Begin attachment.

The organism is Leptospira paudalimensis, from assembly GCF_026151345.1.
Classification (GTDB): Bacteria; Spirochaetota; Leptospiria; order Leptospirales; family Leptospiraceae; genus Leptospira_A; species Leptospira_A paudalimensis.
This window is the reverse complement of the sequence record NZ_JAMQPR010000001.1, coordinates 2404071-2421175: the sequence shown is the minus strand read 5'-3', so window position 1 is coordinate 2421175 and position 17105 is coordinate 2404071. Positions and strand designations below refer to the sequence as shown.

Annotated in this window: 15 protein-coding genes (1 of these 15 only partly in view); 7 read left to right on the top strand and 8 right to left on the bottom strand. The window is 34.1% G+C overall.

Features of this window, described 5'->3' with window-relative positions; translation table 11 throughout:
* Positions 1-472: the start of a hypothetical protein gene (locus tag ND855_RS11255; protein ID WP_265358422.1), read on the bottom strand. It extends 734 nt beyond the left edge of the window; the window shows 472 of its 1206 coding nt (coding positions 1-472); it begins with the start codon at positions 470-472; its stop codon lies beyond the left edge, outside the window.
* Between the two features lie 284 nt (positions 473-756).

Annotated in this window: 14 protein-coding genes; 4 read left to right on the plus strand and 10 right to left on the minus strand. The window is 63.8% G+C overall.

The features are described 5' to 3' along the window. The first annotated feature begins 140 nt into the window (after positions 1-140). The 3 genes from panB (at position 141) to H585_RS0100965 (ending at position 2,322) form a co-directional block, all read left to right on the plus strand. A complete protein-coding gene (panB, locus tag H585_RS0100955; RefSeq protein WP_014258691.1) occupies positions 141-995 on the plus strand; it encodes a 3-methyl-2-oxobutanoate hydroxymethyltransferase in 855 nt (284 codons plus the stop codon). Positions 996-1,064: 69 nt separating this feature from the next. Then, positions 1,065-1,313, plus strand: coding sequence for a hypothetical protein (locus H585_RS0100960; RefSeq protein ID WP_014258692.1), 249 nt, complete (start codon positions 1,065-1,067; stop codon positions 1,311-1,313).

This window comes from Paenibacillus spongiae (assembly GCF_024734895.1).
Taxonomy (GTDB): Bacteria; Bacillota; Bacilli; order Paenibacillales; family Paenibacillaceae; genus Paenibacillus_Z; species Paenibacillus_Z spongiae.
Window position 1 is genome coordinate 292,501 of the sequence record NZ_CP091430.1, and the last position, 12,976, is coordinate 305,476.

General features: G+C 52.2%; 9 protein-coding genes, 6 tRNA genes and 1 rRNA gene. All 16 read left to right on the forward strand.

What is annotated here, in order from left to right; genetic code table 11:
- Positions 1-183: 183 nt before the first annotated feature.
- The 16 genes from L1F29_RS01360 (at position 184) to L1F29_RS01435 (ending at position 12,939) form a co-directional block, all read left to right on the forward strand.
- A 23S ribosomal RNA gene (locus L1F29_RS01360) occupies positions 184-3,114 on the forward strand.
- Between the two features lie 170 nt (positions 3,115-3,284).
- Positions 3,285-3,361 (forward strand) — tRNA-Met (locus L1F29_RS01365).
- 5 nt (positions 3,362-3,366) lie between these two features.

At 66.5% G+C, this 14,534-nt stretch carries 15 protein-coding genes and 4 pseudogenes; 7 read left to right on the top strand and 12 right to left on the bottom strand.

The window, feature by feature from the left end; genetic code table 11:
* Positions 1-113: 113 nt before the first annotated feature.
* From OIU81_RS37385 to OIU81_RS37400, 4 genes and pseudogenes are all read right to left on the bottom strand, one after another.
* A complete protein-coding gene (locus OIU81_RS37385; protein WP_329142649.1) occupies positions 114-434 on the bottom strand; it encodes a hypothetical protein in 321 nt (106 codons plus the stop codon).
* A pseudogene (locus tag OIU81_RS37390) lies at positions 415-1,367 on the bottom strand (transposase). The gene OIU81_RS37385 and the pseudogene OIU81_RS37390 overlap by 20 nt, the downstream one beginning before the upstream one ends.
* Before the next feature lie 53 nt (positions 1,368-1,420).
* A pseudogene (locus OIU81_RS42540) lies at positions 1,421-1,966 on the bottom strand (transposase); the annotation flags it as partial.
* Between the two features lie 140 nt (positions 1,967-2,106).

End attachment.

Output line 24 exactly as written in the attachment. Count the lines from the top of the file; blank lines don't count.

* From OIU81_RS37385 to OIU81_RS37400, 4 genes and pseudogenes are all read right to left on the bottom strand, one after another.